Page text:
Carola Otero Bracco recalls how her childhood home was filled with Latino food, culture, and talk, which often turned to the politics of Bolivia, where her family lived before immigrating to the U.S. a few months before she was born.
Fast-forward a few years — to a career in corporate finance for companies like General Electric and Ford Motor Company, plus an MBA from Duke University — and Otero Bracco, who grew up speaking both English and Spanish, found that when she first walked through the doors at the Neighbors Link center in Mount Kisco as a volunteer, “it felt like home.”
“I believe that all individuals have the right to live with dignity and respect, and we all deserve the opportunity to improve our lives.”
She has now been executive director of the immigrant-focused organization for nearly two decades and in that time has seen it grow from just three employees to more than 50 today, with a large volunteer presence. Neighbors Link currently has three centers: Mount Kisco, Ossining, and, through a partnership with Westhab, Dayspring Community Center in Yonkers, all within walking distance of the communities they serve.
“I believe that all individuals have the right to live with dignity and respect, and we all deserve the opportunity to improve our lives,” says Otero Bracco, who moved to Westchester in 1997. “Neighbors Link works with families that from one generation to the next are pulling themselves out of poverty and creating opportunities for their children that their parents did not have.”
The organization offers everything from ESL classes, workforce development, events for families and kids, a Parent Education training program, and the Neighbors Link Community Law Practice, which includes immigration legal services as well as cultural-awareness training for the wider community. Neighbor Link’s advocacy work, often done in coalition with other organizations, is also a strong component and includes initiatives such as the passage of the Immigrant Protection Act in Westchester, census participation, and COVID vaccine access.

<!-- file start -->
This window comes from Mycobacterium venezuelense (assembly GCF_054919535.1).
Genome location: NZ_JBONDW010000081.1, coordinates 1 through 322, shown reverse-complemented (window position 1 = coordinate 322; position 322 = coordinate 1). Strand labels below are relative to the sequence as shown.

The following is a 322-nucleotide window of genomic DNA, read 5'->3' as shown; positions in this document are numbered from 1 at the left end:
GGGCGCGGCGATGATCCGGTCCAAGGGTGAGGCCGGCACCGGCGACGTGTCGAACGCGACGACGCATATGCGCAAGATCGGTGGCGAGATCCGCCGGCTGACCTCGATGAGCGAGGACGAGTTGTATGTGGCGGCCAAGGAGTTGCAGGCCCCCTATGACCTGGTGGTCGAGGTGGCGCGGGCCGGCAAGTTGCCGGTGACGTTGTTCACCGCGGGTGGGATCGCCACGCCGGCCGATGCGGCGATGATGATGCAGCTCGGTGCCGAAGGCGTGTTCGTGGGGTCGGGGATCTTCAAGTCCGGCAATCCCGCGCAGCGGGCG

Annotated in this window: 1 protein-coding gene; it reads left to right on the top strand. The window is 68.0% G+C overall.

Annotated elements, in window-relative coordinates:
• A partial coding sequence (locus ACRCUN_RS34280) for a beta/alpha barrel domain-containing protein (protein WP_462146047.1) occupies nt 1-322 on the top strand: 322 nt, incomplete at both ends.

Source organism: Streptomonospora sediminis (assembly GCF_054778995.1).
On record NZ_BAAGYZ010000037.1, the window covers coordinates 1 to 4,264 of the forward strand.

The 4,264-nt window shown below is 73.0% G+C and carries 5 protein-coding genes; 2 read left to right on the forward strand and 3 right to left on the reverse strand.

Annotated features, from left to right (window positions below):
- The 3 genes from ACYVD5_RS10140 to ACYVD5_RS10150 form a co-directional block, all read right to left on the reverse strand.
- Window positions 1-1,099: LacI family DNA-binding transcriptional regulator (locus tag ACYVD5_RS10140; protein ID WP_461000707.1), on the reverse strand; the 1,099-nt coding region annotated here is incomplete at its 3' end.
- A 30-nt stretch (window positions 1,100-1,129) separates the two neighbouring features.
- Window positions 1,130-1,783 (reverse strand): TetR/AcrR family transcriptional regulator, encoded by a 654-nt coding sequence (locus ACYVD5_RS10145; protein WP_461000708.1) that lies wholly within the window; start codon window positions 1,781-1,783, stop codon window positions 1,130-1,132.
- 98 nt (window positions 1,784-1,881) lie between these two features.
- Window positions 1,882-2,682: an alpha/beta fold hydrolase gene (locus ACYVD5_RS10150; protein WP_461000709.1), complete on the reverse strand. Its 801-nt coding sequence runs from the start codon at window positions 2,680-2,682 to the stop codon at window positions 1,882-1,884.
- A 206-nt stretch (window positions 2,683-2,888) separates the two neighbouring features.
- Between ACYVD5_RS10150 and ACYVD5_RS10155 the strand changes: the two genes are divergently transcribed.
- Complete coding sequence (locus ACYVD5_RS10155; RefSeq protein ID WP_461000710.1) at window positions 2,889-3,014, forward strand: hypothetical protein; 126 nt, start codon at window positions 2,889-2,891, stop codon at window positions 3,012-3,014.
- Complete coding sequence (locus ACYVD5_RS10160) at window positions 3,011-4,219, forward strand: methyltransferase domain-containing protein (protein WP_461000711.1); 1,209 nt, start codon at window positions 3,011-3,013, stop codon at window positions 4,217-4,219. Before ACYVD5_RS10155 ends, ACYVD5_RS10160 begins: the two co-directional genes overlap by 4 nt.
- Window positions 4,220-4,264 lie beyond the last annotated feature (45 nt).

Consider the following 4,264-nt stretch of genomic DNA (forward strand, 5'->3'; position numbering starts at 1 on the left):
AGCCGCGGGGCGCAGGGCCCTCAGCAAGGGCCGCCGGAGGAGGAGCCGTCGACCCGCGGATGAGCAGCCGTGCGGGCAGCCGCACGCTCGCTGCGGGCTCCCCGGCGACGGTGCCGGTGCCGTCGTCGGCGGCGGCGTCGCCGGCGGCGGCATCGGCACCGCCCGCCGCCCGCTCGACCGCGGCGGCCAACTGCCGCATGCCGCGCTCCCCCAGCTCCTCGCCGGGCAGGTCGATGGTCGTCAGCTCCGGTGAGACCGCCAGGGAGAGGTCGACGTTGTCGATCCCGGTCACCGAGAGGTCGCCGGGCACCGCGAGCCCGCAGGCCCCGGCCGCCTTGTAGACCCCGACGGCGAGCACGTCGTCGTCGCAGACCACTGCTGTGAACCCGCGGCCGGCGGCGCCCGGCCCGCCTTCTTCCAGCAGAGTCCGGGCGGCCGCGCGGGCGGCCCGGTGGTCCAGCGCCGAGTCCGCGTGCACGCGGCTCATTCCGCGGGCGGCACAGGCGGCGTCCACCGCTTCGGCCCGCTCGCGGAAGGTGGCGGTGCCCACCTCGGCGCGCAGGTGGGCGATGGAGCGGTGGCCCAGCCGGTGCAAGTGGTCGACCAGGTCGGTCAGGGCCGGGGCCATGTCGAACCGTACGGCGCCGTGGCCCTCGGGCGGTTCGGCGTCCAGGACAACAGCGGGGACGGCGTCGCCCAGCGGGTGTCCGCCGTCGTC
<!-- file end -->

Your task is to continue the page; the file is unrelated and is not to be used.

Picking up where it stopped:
“To migrate to a new country — to leave behind your family, your home, and all that defines you, to make a better life for your children — takes a tremendous amount of courage, resilience, strength, and sacrifice, and I am proud to work with immigrant families,” she says. —MI
Executive Director & CEO, The Arc Westchester Hawthorne; arcwestchester.org
Born in Venezuela and raised in NYC, Tibisay Guzmán spent two decades in healthcare administration in Yonkers before taking an early retirement to focus on her then-adolescent son with autism. As she began moving in circles comprising individuals and families with similar challenges, it became her “personal goal” to ensure that people with developmental disabilities were integrated into the community.
“I have a vision where people with disabilities are a part of our society, with employment opportunities, community leadership positions, and the ability to be advocates for themselves and the issues that are important to them,” Guzmán says.